Collier County Schools avoided a direct hit from Hurricane Ian, but a substantial number of the Southwest Florida district’s teachers and staff members did not. Those employees live on the north side of the county line in Lee County, where many neighborhoods were devastated by record storm surges, unprecedented flooding and destructive winds. Power and water still remain scarce in those neighborhoods almost a week after the historic storm made landfall.
Still, many of those teachers will be in their Collier County classrooms when the district reopens on Thursday. That’s because of partnerships Superintendent Kamela Patton and her team put in place long before hurricane season began. This week, community organizations that provide afterschool programs are opening full-day camps for the children of Collier County Schools teachers, bus drivers, food service workers, administrative employees and other staff. Another district partner is covering all the costs, Patton says.
“When schools are up and going, the community can get back to normal more quickly,” says Patton, Florida’s 2022 superintendent of the year. “We’re the largest employer, we’re the economic driver—when we’re up and running, parents can get back to their jobs, more stores can open and businesses have their employees back.”
The camps also mean district staff won’t have to use up sick time or vacation pay to care for their children while schools in the neighboring counties are closed. Patton is also hoping to convince the state to somehow give educators priority access to essentials such as gasoline, which is hard to come by in Lee County. If staff can’t get to their schools, Collier’s administrators, literacy specialists and others are ready to step in to fill classrooms. Teachers in the district are also allowed to transfer unused sick days to friends and colleagues who are in urgent need of time off.
“We know how many of our staff intend to be here when we reopen,” she points out. “But in Lee County, the gas lines are hours long and it’s another issue to work all day and then sit in a gas line for two to three hours.”
Collier County Schools’ COVID-driven effort to supply all students with laptops and WiFi connections is also paying off this week. Its Keep Learning Alive program, originally developed to prevent “summer slide,” offers virtual learning activities to occupy students while their families are cleaning up their homes and businesses. “It may not be the exact lessons their teachers were covering but they can continue learning by grade level and by subject,” she says.
And even though Collier County Schools were still closed on Tuesday, the district opened its fields and athletic facilities so teams could hold voluntary practices. Football teams will play regular games on Friday as a start to helping their communities return to normal. To further assist families within Collier County, the district will serve free lunch to all students throughout October. “Many kids have not had stable food for the last number of days,” Patton says.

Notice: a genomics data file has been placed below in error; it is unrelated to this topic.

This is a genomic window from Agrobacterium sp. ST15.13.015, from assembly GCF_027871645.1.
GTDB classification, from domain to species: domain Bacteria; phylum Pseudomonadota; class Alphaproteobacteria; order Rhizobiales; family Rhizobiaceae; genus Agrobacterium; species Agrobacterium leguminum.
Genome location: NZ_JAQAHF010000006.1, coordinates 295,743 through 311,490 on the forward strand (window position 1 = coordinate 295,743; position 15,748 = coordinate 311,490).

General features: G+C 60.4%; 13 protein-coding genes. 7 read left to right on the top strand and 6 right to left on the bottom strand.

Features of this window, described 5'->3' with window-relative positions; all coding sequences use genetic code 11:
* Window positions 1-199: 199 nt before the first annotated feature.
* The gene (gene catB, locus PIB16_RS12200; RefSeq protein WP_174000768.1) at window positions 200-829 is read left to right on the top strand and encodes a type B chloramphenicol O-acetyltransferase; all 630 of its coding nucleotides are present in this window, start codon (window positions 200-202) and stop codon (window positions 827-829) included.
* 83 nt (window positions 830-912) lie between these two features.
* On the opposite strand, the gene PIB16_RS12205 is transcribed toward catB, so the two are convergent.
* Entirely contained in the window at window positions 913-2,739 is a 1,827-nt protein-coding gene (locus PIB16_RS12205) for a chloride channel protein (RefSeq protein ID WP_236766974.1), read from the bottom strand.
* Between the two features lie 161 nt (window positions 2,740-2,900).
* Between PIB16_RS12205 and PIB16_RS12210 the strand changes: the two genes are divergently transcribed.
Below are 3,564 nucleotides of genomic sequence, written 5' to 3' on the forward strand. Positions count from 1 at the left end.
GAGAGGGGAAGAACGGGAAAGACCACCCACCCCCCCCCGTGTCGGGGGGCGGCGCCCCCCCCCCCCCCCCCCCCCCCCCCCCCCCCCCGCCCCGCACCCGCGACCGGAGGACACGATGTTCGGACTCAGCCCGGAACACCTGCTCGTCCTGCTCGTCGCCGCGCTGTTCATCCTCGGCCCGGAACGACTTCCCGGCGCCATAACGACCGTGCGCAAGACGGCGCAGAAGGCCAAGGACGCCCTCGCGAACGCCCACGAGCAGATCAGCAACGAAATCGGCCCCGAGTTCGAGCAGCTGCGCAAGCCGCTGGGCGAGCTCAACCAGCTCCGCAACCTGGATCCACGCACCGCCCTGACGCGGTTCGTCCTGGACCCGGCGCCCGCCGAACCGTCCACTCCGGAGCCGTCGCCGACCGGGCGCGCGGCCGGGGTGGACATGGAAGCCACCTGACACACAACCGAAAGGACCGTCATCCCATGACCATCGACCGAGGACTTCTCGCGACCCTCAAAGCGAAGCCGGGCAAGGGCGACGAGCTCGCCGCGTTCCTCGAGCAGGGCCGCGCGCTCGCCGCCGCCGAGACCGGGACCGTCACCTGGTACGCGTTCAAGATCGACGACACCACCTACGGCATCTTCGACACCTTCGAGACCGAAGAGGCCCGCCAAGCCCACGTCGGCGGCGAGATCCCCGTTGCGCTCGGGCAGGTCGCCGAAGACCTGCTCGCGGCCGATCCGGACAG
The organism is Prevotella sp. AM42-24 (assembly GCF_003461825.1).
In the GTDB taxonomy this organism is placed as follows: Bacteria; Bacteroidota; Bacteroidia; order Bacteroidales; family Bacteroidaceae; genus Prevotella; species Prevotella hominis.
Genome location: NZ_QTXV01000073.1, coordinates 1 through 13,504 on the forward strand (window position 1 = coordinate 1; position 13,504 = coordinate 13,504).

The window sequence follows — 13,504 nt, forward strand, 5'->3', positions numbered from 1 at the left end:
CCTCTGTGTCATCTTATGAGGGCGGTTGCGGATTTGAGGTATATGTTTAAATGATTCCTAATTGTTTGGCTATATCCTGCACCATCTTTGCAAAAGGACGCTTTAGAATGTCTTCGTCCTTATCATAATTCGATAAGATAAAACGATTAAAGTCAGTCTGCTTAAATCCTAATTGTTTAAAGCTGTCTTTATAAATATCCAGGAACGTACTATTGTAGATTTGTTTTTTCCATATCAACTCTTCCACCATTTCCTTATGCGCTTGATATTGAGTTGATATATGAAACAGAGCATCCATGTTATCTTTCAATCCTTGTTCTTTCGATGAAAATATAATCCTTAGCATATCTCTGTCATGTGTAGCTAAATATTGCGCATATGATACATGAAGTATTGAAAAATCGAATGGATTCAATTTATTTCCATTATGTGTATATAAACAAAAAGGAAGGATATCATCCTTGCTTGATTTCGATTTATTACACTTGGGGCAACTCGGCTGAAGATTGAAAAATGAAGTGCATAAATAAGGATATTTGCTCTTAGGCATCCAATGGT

Everyone who has lived in Florida for any length of time has some experience coping with hurricanes. But Patton and her leadership learned a whole new set of lessons after Hurricane Irma made landfall in Collier County as a Category 3 storm in September of 2017. The district, which is about the same size as the state of Delaware, now has plans for storm preparations to complete as far out as 10 days before the storm is forecast to make landfall. For example, prior to last week’s storm, staff removed sunshade awnings from the district’s playgrounds because that same equipment was heavily damaged by Irma. Staff also ensure all school dumpsters are emptied to reduce the amount of dangerous debris that can be blown around by hurricane-force winds.
Also, the workers who will staff the schools that are used as storm shelters are assigned to their posts long ahead of time, and all schools are organized by the buddy system. The latter plan allows schools that aren’t located in flood zones to assist and accept students from buildings located in more threatened areas. Finally, the district and the state also teamed up after Irma to build a $4 million flood gate to protect its remote K-12 school in the Everglades. The gate is designed to automatically rise along with floodwaters, but as Ian approached the gates were lifted manually by forklifts. This prevented flooding at the vulnerable school.
“During an emergency isn’t time to develop partnerships,” she concludes. “You better have them all in place long before anything happens.”